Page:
PRACTICE TIPS: OBTAINING THE MOST IMPACTFUL CHARACTER LETTERS FOR SENTENCING IN FEDERAL COURT Have a client who can collect over 400 letters to present to the judge prior to sentencing? The quantity is impressive, but do the letters leave a lasting impression? Do they reinforce your themes for mitigation?
This is a very common response when I suggest to attorneys that we obtain a psychological evaluation of our client in preparation for sentencing. Of course there may be reasons a psychological evaluation would not be beneficial. For example, if your client will be testifying against a co-defendant in
A high profile client in a widely publicized case is disparaged in the media. We have all seen it, a “reality show” played over and over. Everybody has a comment, an opinion, a judgment. Similarly, the Court is barraged by reports from the government highlighting all of the client’s horrible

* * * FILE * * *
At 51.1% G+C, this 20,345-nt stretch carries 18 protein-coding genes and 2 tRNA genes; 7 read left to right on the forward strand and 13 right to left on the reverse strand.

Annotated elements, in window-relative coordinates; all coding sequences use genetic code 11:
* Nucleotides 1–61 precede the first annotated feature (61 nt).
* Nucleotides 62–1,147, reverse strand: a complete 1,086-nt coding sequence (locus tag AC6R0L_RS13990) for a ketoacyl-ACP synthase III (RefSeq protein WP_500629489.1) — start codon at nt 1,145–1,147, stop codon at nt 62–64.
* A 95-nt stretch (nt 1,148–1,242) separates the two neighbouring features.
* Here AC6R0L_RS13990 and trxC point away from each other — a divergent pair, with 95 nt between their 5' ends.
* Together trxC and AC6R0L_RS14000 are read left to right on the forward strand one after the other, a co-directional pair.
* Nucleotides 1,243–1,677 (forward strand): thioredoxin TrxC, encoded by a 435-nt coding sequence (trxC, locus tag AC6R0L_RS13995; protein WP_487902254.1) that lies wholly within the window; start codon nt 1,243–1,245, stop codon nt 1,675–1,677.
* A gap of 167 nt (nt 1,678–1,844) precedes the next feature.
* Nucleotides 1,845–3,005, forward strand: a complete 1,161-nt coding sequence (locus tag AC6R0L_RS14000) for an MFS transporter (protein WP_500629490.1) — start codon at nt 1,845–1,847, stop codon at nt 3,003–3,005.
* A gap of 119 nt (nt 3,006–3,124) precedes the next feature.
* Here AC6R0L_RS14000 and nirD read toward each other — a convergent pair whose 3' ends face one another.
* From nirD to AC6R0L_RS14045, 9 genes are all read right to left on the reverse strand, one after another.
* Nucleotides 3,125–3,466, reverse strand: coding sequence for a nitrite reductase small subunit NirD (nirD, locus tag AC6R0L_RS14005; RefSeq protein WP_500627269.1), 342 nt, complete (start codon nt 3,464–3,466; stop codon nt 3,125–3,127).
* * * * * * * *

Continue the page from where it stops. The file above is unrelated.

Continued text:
The federal sentencing guidelines took effect on November 1, 1987. As a former federal probation officer, I watched a judge languish over sending a 77-year-old woman to prison for 10 years who carried drugs in her girdle. A 20-year sentence for a marijuana grower. Time and time again, judges complained
We all agree that the fraud guidelines are out of touch with reality. U.S. district court judges no longer find credence in the fraud guidelines. According to the most recent sentencing statistics released by the USSC, the average sentence imposed in fraud cases is 51.4% lower than the guideline minimum. The